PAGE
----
Wednesday, December 17, 2008

Command-line automation – find and findstr

This is the second in a series of posts containing information on what I consider the building blocks to automate repetitive tasks at the Windows command-line. These components are the for, find, findstr, set, if and echo commands, control files used to control data input, combined with errorlevels, command concatenation, nested loops and if/then/else constructs.

Described in this post are the ‘find’ and ‘findstr’ commands - unless you want to spend all your time manually creating or filtering control files you will often use these commands when constructing repeatable command-lines.

These two commands are crucial in efficient ‘for’ loop processing, invaluable when filtering a control file or the results of an in-line command. Help on each is available from the command prompt with the ‘/?’ argument.


I usually use find because more often than not I want to filter a string literal – a specific word or combination of characters – from an input string. As often as not, I also use ‘find /v’, returning the lines that don’t match the specified string.

For example, if you have a control file listing servers in several geographic locations, but you are only interested in processing servers in ‘bne’ (case insensitive with ‘/i’), you could run:
find /i "bne" c:\temp\control.txt

Combined with a ‘for’ command, this could be:
for /f "skip=2" %i in ('find /i "bne" c:\temp\control.txt') do echo %i

Note that this line uses the following syntax explained in the previous post on ‘for’:

  1. ‘Skip=2’ tells the loop to skip the first two lines – the result header of the ‘find’ command
  2. Inside the brackets I’ve specified to run a command and parse the results, wrapping the command in single-quotes.

The results are that for each server containing the word ‘bne’, the body of the ‘for’ statement will be executed – in this case simply to echo the first token.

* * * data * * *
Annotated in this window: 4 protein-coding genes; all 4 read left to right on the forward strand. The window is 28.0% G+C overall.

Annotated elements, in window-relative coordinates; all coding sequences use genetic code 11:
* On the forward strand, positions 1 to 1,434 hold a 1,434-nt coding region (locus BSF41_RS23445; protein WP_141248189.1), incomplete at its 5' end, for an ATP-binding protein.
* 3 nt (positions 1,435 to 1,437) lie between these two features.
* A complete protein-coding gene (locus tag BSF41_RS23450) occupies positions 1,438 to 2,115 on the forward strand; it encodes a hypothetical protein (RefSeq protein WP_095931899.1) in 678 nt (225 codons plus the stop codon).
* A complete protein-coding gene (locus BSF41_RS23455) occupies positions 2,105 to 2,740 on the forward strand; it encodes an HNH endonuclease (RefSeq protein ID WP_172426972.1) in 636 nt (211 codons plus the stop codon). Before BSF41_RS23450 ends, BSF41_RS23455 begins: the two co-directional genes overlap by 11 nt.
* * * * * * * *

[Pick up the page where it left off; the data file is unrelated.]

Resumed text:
You might also want to run the commands against all servers except those in bne, which is the above command repeated with the addition of the ‘/v’ switch to tell ‘find’ to return those lines not containing a match:
for /f "skip=1" %i in ('find /i /v "bne" c:\temp\control.txt') do echo %i

Filtering in-line output with find

Filtering output of a command executed within a ‘for’ loop is syntactically a little more complicated, but makes sense once you get the hang of it. For example, suppose you want to filter the output of a ping command, returning the IP address of those hosts that replied to a ping, you could run:
for /f "tokens=3" %i in ('"ping -n 1 computer find /i "reply""') do @echo %i

This will:

  • Execute the ping command, pinging the host named computer, filtering the output to find the word ‘reply’ (indicating a successful reply). Note that to use the pipe inside the brackets, the whole string needs to be enclosed in double-quotes – inside the single-quotes.
  • Using spaces/tabs, choose the third token to return in the first variable - %i. This will be the IP address in the standard ping output returned by XP and Vista.

Unfortunately the third token of the ping output includes a irrelevant colon, so to strip that, we could specify colons and spaces as delimiters in the for loop:
for /f "tokens=3 delims=: " %i in ('"ping -n 1 computer find /i "reply""') do echo %i

This will be better explained in a future post, but you can also nest two ‘for’ commands and for each host in the control file (in bne in this example), ping and return the IP address if there is a reply:
for /f "skip=2" %i in ('find /i "bne" c:\temp\control.txt') do @for /f "tokens=3 delims=: " %m in ('"ping -n 1 %i find /i "reply""') do @echo %i,%m

The output would give you a comma-separated list of server names and IP address of those from the original control file that currently respond to a ping. Theoretically not all that useful with servers, as they’d usually be known IPs and always on, but if you’re wanting to check something on hundreds or thousands of workstations this would give you a point-in-time control file of online machines (assuming name resolution is accurate).